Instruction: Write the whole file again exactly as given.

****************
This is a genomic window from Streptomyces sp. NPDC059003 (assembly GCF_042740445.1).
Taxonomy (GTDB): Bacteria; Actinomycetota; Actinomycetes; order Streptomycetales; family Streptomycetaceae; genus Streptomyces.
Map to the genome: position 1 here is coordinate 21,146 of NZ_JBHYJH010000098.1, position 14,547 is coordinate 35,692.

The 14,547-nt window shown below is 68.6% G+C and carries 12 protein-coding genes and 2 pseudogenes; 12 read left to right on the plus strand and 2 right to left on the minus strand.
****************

This is a genomic window from Streptomyces sp. NPDC059003 (assembly GCF_042740445.1).
Taxonomy (GTDB): Bacteria; Actinomycetota; Actinomycetes; order Streptomycetales; family Streptomycetaceae; genus Streptomyces.
Map to the genome: position 1 here is coordinate 21,146 of NZ_JBHYJH010000098.1, position 14,547 is coordinate 35,692.

The 14,547-nt window shown below is 68.6% G+C and carries 12 protein-coding genes and 2 pseudogenes; 12 read left to right on the plus strand and 2 right to left on the minus strand.